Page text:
New Mexico may repeal its biodiesel mandate
Renewable Energy Group bought this unfinished Clovis biodiesel plant in 2010.
In 2006, the New Mexico Legislature passed a bill requiring that every gallon of diesel fuel sold in the state contain 5 percent biodiesel, a type of renewable energy.
The measure was supposed to take effect for government agencies on July 1, 2010, and on July 1, 2012 for everyone else.
Seven years later, the law, known as the Petroleum Standards Products Act, has yet to go into effect, and there is a move in the current legislative session to repeal it.
State. Sen. Phil Griego, D-San Jose, has introduced Senate Bill 374, which would repeal the 5 percent biodiesel mandate.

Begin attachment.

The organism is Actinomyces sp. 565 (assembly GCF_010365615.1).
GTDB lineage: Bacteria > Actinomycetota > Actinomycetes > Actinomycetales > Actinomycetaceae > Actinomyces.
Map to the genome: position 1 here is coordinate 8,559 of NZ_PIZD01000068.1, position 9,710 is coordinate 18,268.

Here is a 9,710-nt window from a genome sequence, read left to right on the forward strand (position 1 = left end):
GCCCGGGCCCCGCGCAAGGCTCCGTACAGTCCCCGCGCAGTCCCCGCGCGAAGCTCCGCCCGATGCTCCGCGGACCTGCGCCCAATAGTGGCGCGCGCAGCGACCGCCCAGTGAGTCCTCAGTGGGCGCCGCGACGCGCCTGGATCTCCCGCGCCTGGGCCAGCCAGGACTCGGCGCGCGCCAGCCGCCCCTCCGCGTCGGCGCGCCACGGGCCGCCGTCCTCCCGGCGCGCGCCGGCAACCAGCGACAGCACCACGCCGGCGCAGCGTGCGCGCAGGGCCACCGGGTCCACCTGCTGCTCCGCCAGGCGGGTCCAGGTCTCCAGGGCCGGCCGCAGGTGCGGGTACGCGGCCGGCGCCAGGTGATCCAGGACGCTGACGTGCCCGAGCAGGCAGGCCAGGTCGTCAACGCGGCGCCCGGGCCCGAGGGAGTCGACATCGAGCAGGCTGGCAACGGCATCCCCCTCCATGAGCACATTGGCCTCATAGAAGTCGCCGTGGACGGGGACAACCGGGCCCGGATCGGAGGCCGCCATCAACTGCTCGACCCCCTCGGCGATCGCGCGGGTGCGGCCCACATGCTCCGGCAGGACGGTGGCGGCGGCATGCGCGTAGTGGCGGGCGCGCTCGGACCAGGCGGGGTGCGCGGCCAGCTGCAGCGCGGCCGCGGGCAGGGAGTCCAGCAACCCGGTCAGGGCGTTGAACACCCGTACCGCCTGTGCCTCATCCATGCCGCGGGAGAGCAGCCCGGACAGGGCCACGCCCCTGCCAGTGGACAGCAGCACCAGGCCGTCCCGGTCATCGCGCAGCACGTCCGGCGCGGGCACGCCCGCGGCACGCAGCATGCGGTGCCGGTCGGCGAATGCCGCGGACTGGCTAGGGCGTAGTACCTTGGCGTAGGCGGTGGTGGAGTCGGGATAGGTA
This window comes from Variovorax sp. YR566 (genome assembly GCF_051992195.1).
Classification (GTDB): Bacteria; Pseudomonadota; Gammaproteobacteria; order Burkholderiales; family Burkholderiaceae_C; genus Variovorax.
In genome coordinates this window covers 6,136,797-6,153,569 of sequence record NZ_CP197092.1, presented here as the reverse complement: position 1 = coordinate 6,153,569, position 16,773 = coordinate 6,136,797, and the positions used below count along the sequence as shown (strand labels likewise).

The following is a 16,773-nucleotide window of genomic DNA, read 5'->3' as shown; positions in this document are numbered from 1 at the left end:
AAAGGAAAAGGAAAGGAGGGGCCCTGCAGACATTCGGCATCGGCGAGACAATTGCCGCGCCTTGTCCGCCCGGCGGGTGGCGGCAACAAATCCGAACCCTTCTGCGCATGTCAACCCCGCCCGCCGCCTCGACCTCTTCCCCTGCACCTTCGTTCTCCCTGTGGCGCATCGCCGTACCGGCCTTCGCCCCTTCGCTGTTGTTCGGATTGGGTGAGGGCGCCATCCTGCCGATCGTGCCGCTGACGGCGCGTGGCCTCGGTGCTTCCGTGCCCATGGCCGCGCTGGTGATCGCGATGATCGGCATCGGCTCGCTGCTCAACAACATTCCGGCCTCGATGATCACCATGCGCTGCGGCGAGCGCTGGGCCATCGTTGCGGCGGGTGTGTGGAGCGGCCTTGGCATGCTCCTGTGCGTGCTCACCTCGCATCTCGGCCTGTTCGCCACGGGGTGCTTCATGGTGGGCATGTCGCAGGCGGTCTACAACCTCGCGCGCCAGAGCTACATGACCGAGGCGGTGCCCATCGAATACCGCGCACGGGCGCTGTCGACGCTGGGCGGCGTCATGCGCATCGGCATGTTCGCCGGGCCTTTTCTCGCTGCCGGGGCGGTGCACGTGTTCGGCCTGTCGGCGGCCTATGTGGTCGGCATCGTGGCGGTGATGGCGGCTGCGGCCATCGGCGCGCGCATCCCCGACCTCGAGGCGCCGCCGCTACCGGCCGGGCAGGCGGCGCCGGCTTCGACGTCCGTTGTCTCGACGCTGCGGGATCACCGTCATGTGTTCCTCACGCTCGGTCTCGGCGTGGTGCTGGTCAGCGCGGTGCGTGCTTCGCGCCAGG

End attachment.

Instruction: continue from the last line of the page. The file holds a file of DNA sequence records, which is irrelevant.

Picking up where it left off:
Griego could not be reached for comment. His bill has attracted the attention of the nation’s largest biodiesel producer, Renewable Energy Group Inc. of Ames, Iowa, which in 2010 bought an unfinished biodiesel plant in Clovis that it said has the capacity to produce 15 million gallons of biodiesel a year.
“The New Mexico market is strategic and important and we want to have a strong demand base in New Mexico, and one of the things that will help us make the decision to get the place running and hire people is if there is a regular demand for our products,” said REG spokeswoman Alicia Clancy.
If the Clovis plant were operational, it could employ 10 to 15 people, Clancy said.
“If the repeal were to succeed, it would be detrimental to our position in the industry and the state of New Mexico. We would have to go back and evaluate our plans for that [Clovis] facility,” she said.
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